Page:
Hendler Bridge Washington State Clover Island Pasco Kennewick HDR Sunset 15 The Cable Bridge, officially called the Ed Hendler Bridge and sometimes called the Intercity Bridge, spans the Columbia River between Pasco and Kennewick in southeastern Washington as State Route 397. It was constructed in 1978 and replaced the Pasco-Kennewick Bridge, an earlier span built in 1922 and demolished in 1990. The bridge is one of seven major bridge structures in the Tri-Cities area. The Blue Bridge (another Pasco/Kennewick bridge), the Interstate 182 Bridge that connects Pasco with Richland, the U.S. Highway 12 bridge over the Snake River (Pasco/Burbank), and three railroad bridges are the others. It was dedicated on September 8, 1978, and was the first major cable-stayed bridge to be built in the United States (and second-longest of its kind in the world at the time).[4][5] It was constructed almost entirely of prestressed concrete, beginning with the towers and followed by the bridge deck, which was cast in individual segments, raised up and secured to each other. The bridge was named after Ed Hendler, a Pasco, Washington insurance salesman, as well as the city's former mayor, who headed up the committee responsible for obtaining the funding for construction of the bridge. Hendler died in August 2001. A controversial feature of the bridge was added in 1998, when lights were added to illuminate the bridge at night. Many thought this was unnecessary and a waste of both electricity and money. During a power crisis in 2000, the lights were turned off, but they were turned on for one night to honor Hendler's passing. Now the lights are turned on at night, and turned off at 2 am. In March 2007, the old guard rail system on the bridge, which consisted of steel cables, was replaced with a more rigid system, consisting of steel rails bolted to the original system's mounts on the bridge deck. columbia river stock pictures, royalty-free photos & images

The Cable Bridge, officially called the Ed Hendler Bridge and sometimes called the Intercity Bridge, spans the Columbia River between Pasco and Kennewick in southeastern Washington as State Route 397. It was constructed in 1978 and replaced the Pasco-Kennewick Bridge, an earlier span built in 1922 and demolished in 1990. The bridge is one of seven major bridge structures in the Tri-Cities area. The Blue Bridge (another Pasco/Kennewick bridge), the Interstate 182 Bridge that connects Pasco with Richland, the U.S. Highway 12 bridge over the Snake River (Pasco/Burbank), and three railroad bridges are the others. It was dedicated on September 8, 1978, and was the first major cable-stayed bridge to be built in the United States (and second-longest of its kind in the world at the time).[4][5] It was constructed almost entirely of prestressed concrete, beginning with the towers and followed by the bridge deck, which was cast in individual segments, raised up and secured to each other. The bridge was named after Ed Hendler, a Pasco, Washington insurance salesman, as well as the city's former mayor, who headed up the committee responsible for obtaining the funding for construction of the bridge. Hendler died in August 2001. A controversial feature of the bridge was added in 1998, when lights were added to illuminate the bridge at night. Many thought this was unnecessary and a waste of both electricity and money. During a power crisis in 2000, the lights were turned off, but they were turned on for one night to honor Hendler's passing. Now the lights are turned on at night, and turned off at 2 am. In March 2007, the old guard rail system on the bridge, which consisted of steel cables, was replaced with a more rigid system, consisting of steel rails bolted to the original system's mounts on the bridge deck.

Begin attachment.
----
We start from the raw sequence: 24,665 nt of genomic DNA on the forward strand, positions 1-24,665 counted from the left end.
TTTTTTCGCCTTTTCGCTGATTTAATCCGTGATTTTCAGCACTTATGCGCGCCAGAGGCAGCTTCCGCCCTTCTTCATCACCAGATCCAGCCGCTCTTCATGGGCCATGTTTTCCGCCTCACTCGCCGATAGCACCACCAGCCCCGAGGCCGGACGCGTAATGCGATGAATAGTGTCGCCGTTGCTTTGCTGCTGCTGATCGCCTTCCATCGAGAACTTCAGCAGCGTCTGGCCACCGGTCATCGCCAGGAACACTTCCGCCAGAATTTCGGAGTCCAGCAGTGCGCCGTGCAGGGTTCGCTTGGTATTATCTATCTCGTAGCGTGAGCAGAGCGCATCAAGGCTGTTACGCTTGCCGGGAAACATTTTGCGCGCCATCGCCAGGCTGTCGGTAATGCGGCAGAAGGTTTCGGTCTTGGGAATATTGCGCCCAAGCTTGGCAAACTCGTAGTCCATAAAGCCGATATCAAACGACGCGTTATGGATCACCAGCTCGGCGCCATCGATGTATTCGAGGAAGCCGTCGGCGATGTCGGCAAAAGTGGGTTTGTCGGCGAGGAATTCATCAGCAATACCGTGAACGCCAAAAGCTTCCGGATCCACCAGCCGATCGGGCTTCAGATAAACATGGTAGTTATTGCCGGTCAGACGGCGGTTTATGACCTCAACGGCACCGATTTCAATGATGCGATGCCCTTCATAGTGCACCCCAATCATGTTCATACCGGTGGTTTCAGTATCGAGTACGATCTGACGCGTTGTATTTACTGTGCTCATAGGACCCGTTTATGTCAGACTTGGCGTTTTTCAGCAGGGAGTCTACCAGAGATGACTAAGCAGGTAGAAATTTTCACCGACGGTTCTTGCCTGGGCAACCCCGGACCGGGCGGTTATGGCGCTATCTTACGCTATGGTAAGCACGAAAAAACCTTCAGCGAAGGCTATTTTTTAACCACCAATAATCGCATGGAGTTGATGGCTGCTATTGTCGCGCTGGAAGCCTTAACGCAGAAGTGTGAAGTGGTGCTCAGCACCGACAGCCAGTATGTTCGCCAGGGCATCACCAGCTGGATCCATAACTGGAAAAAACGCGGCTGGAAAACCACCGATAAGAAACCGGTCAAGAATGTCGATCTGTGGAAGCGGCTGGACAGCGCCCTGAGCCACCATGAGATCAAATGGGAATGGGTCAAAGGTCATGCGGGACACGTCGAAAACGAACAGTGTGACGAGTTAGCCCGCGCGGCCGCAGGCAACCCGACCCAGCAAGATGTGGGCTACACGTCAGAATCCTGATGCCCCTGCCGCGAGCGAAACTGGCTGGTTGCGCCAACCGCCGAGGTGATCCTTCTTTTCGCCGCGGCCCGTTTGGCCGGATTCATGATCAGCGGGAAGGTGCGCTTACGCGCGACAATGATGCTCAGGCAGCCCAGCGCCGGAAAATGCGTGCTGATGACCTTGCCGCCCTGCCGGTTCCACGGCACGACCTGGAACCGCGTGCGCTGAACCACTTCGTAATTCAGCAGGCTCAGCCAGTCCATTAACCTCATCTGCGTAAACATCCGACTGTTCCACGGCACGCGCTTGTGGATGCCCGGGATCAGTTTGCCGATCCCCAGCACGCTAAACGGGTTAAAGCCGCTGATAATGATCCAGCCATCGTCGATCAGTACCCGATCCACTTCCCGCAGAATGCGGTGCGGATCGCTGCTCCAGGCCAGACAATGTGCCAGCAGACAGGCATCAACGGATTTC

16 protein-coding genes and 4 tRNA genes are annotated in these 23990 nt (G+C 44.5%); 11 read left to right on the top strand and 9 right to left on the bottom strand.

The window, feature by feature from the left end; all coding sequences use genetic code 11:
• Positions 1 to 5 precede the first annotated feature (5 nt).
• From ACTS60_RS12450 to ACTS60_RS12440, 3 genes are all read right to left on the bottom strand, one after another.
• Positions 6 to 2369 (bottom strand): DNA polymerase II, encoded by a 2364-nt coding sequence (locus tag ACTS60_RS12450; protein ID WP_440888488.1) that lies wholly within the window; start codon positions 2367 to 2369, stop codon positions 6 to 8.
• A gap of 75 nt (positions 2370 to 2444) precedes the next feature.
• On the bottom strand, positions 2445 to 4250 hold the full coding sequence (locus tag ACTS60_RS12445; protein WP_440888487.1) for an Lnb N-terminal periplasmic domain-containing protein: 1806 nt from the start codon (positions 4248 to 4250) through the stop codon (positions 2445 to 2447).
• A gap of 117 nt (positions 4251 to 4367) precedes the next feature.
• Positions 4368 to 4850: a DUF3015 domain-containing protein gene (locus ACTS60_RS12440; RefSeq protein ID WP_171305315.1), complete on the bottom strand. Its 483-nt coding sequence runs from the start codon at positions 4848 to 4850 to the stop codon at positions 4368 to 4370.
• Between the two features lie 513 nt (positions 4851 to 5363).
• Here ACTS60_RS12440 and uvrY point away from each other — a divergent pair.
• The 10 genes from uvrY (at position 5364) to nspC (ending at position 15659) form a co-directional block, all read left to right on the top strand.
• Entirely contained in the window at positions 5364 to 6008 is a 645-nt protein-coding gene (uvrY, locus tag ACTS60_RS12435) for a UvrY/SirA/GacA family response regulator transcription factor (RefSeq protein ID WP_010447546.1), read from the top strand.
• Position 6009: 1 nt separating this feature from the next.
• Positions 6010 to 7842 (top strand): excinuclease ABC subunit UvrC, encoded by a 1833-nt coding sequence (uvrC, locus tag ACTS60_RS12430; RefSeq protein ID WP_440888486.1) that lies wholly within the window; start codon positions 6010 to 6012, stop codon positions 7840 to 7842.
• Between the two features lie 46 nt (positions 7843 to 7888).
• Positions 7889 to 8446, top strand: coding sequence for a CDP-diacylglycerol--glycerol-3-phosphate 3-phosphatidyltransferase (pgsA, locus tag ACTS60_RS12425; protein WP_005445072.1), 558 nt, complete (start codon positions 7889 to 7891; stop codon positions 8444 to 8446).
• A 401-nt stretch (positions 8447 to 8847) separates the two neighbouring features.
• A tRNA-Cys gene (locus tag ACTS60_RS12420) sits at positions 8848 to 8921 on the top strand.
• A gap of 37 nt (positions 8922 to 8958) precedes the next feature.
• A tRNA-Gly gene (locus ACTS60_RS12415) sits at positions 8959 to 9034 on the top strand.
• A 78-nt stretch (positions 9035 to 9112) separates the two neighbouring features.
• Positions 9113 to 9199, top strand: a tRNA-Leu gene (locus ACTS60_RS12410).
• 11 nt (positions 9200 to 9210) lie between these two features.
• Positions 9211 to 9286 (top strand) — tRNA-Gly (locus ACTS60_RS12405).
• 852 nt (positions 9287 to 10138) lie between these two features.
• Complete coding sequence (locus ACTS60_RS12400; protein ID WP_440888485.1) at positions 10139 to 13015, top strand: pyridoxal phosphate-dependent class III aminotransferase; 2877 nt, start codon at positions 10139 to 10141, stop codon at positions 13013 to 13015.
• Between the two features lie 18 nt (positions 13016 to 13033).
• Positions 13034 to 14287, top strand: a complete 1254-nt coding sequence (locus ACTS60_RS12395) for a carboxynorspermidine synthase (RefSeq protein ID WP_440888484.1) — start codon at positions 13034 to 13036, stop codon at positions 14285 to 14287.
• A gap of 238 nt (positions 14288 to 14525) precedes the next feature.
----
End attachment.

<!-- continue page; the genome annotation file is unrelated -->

Purple lupine and golden balsamroot wildflowers in the low morning sunshine of a Columbia Gorge Sunrise. High resolution color photograph taken on the Oregon side of the Columbia River, looking toward Washington state, across the Columbia River. No people in image. Horizontal composition.

The Columbia Gorge is a canyon of the Columbia River which forms the border between the states of Oregon and Washington. The canyon is up to 4,000 feet deep in places and stretches for over 80 miles as the river winds westward through the Cascade Range. This scene of the Columbia River was taken from Cape Horn near Washougal, Washington State, USA.